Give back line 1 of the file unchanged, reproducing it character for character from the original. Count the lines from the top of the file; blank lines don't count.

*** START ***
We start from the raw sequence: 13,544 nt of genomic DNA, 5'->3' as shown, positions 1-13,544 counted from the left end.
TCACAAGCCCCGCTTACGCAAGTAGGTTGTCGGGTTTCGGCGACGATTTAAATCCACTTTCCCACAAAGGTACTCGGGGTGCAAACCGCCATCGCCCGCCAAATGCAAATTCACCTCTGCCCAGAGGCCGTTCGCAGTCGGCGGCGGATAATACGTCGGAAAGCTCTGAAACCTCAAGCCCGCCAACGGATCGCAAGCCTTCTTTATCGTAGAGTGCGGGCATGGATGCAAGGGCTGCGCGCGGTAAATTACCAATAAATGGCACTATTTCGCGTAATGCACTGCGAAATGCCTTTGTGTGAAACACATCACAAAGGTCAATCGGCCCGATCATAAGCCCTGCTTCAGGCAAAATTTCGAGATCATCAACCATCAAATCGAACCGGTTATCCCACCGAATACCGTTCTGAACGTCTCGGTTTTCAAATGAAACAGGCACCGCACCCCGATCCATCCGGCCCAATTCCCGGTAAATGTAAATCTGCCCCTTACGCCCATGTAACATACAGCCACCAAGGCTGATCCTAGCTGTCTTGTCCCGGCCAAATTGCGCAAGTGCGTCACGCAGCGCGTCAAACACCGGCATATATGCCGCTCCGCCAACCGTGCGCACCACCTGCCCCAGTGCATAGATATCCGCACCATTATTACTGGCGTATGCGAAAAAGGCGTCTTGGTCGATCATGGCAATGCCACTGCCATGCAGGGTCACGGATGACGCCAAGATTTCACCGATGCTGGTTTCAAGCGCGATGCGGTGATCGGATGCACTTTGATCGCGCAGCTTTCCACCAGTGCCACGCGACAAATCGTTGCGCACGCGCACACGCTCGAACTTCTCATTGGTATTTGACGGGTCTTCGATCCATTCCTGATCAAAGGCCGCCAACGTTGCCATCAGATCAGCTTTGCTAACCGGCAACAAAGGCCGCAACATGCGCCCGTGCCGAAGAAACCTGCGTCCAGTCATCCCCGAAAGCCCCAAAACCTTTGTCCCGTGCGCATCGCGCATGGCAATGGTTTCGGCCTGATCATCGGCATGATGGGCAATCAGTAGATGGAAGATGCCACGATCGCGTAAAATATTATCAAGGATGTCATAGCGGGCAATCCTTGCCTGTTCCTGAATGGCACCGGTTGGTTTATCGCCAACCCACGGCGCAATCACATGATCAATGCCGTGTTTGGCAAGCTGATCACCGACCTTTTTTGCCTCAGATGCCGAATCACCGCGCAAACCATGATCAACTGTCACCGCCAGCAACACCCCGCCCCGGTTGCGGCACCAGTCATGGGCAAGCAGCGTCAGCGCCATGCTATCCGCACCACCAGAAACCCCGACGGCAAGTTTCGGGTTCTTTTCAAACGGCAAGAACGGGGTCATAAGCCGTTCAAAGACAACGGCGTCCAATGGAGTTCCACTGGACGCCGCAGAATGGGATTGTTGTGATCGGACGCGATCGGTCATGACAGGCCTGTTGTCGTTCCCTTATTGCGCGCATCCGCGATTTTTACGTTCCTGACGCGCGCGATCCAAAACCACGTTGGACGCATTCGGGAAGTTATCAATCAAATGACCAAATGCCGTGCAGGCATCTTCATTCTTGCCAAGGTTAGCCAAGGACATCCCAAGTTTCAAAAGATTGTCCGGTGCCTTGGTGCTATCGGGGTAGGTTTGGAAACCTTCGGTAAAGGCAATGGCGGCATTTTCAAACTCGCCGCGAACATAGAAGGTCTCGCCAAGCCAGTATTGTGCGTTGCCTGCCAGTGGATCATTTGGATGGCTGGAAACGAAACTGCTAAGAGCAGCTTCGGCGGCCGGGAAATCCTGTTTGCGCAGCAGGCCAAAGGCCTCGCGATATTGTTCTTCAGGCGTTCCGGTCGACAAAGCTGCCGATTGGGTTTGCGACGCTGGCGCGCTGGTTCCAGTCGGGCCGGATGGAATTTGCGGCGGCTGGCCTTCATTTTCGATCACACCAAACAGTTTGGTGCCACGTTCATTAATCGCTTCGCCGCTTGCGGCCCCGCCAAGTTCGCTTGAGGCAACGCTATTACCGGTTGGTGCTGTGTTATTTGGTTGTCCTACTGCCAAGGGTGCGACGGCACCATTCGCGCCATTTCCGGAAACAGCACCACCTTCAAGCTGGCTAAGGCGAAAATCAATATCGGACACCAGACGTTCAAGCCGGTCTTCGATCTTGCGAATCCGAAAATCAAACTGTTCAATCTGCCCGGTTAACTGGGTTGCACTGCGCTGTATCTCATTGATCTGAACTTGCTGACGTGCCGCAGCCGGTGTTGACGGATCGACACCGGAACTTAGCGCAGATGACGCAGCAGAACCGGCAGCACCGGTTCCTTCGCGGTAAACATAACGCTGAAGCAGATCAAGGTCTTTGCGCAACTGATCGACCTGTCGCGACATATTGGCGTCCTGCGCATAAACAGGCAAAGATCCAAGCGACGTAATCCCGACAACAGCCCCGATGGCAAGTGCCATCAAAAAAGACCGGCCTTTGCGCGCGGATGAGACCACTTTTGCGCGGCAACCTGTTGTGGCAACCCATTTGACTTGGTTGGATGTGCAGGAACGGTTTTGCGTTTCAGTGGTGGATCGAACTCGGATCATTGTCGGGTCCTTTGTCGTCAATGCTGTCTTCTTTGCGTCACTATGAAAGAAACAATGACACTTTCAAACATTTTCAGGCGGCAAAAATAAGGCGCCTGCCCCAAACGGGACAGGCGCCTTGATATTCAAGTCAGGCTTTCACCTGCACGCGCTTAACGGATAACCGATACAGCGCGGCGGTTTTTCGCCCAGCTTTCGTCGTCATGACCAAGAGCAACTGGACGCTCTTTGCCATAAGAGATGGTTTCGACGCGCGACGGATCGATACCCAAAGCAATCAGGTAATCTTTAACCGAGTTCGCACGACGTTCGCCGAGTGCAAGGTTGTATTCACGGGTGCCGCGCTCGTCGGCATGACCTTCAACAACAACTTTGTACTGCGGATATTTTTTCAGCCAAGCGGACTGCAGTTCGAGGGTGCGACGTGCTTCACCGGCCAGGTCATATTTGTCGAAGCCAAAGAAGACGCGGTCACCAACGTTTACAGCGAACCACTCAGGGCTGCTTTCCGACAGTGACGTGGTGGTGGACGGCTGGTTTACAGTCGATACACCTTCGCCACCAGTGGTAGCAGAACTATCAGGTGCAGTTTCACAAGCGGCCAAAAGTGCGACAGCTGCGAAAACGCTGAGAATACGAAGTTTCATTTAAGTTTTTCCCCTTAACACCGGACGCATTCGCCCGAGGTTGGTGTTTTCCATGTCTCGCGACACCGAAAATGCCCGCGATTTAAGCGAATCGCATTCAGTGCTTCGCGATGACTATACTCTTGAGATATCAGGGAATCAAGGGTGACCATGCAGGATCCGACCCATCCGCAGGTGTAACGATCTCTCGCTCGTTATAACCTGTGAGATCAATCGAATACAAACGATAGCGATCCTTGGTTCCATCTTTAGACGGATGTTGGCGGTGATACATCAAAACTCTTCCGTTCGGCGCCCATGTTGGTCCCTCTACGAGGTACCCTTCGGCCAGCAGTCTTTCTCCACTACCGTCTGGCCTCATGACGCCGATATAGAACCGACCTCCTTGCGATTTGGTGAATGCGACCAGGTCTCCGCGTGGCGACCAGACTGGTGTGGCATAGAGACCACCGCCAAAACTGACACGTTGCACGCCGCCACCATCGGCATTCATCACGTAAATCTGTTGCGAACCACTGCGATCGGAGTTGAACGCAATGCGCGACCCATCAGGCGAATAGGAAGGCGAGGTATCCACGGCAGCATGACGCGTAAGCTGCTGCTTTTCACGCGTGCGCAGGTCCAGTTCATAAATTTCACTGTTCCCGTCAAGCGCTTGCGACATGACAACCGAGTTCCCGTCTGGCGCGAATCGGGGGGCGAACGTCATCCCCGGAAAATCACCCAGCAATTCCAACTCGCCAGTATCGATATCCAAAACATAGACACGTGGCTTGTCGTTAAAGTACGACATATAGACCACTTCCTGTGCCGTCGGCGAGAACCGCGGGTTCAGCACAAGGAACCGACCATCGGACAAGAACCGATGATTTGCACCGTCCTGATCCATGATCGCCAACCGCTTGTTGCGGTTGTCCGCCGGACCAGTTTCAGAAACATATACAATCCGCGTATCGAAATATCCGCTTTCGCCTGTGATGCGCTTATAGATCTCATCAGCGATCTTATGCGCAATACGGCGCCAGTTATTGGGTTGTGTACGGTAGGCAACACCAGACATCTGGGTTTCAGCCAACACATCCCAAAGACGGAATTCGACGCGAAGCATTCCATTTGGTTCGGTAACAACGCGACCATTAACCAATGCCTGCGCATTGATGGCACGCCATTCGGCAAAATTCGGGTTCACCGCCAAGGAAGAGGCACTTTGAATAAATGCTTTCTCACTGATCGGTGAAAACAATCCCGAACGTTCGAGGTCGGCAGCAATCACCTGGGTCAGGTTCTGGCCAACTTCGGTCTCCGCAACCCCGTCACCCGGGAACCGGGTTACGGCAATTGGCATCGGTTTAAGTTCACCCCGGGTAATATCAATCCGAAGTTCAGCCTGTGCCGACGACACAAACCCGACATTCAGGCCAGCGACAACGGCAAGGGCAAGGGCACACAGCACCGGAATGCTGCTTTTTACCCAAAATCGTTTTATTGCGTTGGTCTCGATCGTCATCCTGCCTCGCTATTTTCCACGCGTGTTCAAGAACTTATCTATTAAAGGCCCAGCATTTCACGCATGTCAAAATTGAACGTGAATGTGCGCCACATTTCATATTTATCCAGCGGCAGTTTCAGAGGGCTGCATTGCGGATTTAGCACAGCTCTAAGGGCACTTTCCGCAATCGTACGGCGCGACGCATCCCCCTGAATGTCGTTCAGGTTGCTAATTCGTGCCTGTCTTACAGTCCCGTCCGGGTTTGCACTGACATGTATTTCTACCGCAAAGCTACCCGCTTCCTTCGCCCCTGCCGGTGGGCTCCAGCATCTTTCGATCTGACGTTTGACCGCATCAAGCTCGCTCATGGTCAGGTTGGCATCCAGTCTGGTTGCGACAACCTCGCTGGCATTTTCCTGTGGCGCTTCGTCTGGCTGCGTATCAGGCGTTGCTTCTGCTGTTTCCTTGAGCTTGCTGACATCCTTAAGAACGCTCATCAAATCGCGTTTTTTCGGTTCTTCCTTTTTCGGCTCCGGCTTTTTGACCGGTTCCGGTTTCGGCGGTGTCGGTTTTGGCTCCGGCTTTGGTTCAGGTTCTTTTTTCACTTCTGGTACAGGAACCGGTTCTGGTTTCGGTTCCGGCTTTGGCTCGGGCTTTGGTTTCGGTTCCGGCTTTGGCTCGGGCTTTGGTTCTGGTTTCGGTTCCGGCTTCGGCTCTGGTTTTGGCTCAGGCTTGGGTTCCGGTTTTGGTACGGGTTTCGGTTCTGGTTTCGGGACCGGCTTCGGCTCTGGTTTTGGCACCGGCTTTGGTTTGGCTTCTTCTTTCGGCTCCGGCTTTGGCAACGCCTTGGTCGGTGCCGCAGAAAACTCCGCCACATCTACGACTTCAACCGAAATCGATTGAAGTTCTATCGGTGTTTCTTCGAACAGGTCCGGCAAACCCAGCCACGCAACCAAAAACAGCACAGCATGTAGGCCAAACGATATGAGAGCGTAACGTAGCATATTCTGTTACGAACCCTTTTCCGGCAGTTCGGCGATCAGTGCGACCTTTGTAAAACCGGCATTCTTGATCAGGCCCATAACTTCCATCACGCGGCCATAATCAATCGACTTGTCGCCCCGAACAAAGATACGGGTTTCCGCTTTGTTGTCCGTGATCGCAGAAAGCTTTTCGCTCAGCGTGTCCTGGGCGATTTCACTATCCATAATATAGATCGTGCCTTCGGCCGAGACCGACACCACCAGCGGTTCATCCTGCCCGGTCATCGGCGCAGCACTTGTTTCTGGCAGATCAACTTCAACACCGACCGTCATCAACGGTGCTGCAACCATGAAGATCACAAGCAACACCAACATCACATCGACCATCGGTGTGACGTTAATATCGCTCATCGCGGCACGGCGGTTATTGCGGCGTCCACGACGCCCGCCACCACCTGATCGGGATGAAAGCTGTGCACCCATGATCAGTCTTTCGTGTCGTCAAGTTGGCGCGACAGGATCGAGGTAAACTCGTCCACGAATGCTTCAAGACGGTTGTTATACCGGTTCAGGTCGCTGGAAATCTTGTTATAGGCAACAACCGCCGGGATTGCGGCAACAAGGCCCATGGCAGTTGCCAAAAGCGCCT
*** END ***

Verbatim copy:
We start from the raw sequence: 13,544 nt of genomic DNA, 5'->3' as shown, positions 1-13,544 counted from the left end.